A friend walked into my living room and had a look on her face that brooked no questions. She wasn’t about to explode; didn’t look like she was about to melt down.  Instead she looked too peaceful, too poised, spoke in a tone that was just a little too reasonable.  I know her, and I knew this meant she was – for the moment – unreachable.

It may be my imagination, but it seems I’m beginning to see this increasingly – in my clients, friends and sometimes in myself. In fact, I noticed this in me a few days ago, and decided to make becoming aware of it part of my morning mantra.

There are a ton of articles on angry women, all of them either praising them or asking why it’s OK for men and not OK for women to be angry.  And maybe that’s what’s happening: in business, anger in a woman is seen as unattractive; like she can’t control her emotions. But because of all the press over this – and the pushback from women in business – women are beginning to express their anger.

This is great! Except when the anger is misdirected – and this is what I’m seeing increasingly – with both men and women.  For instance, my friend was angry at her son because … well … the list is long. She knows her real source of anger is with herself – that she let herself down and ended up taking it out on her son, making her even angrier – but she just can’t seem to stop it.  Then later she feels remorse and an almost driven need to make amends.

I know when I get angry like this: I know it because it doesn’t feel good – it feels filled with garbage.  The pattern for me is my anger actually begins earlier as anxiety or overwhelm. I may look at the list of things I think I need to do with dismay, thinking I’ll never get through it all.  Then I might wonder if I even have it in me to do it, and what was I thinking getting myself involved in this particular project anyway.  Then I’ll really up the anti by musing on what others must be thinking about me and my foolishness.  That’s when some poor sucker pops up and happens to say the wrong thing at the wrong time (which by now could be anything at any time), and I lash out. So, added to my dismay and anger is remorse.

This whole thing happens without much awareness on my part.  Hence my morning reminder: when I build into my day an awareness of what I’m thinking and feeling, and where it all might lead, I can begin to act in a way that brings positive change, rather than negative feelings.

If you find yourself getting angry or carrying it into your day, there are three things you can do to support yourself in a positive way:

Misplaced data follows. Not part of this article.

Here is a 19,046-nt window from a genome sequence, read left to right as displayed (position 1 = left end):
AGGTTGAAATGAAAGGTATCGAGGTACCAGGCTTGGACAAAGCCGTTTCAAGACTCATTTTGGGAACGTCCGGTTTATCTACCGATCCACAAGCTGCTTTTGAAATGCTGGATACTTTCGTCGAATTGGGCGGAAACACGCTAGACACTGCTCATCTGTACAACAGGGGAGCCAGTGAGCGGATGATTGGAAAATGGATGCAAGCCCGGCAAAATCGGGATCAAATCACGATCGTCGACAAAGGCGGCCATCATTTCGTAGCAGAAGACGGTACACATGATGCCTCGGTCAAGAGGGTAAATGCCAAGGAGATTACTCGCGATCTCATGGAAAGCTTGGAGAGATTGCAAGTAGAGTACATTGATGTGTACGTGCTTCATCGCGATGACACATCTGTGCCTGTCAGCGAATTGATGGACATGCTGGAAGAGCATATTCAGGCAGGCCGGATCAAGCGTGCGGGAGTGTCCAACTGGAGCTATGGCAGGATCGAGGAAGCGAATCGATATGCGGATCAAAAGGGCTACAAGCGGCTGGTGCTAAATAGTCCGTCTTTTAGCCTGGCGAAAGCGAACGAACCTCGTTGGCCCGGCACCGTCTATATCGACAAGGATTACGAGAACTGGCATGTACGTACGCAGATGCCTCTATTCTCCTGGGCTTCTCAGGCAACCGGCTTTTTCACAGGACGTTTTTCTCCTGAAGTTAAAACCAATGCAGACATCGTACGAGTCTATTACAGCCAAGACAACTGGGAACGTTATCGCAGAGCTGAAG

• Be prepared. Bring an awareness into your day about how you’re feeling, especially if it involves fear, anxiety or overwhelm.  Being aware helps you take responsibility for your feelings and the situation you find yourself in.
  • Take care.  If you’re like me, when you’re feeling overwhelmed or anxious, you’re also extra sensitive.  If so, add an extra dose of self-care, giving yourself space to deal with the emotions that come up, recognizing that you may interpret what others say negatively as a result. Self-care isn’t merely a good thing; it’s essential to living a happy and balanced life.
  • Learn to say No. One essential of self-care is knowing when it’s best to say No!, or at the least, delay responding.  This is, for me, the most powerful thing I can do for myself.  “I’ll get back to you on this” gives you time to get into a better place and respond thoughtfully rather than react emotionally.

Eckhart Tolle has his own way of addressing anger – see the video below.

It’s great to be able to feel and express our anger. Learning to express it “cleanly” with no garbage is well worth the effort.

I’d love to hear what you do, and am certain other readers would like to hear it too.  So I invite you to leave a comment below.

Eckhart Tolle – Expressing Anger

Quote of the Week

I am awfully greedy; I want everything from life. I want to be a woman and to be a man, to have many friends and to have loneliness, to work much and write good books, to travel and enjoy myself, to be selfish and to be unselfish… You see, it is difficult to get all which I want. And then when I do not succeed I get mad with anger.
― Simone de Beauvoir

 

Announcements
At times we need more  – we know the logic, know what to do. And yet something is still blocking us.  I offer both one-on-one consultations and coaching packages.  For more information, visit my website www.thejoyofliving.co/services-and-programs or contact me directly at maryanne@thejoyofliving.co

Celebrating Success

We hear a lot these days about the person who strives and works hard and finally reaches a place in their lives where success is at their doorstep, only to quit or sabotage their efforts at that crucial moment. We call that fear of success and associate it with not wanting to fail (see Susanne Babbel’s article on this subject in Psychology Today. Some of us secretly expect the worst, and rather than see this happen, we avoid real success.

I thought I was fine with success: I’ve had my moments of failure – lots of them, but I’ve also had some great successes in my life, hard won, that I’m proud of. Then all last week I noticed a deep rumbling inside me – a niggling unease, annoyed at anything that popped up, distracted. I couldn’t pinpoint it. A friend said she noticed this in her clients, so I wondered if it had something to do with the season – air pressure or something. I’ve been working on refreshing my business offerings for a few months now, and getting close to actually implementing them, and it finally struck me – like a large ripe melon breaking over my head – that I was really agitated about the idea of putting this out. The closer I get to actually doing it, the more excuses I come up with to delay it.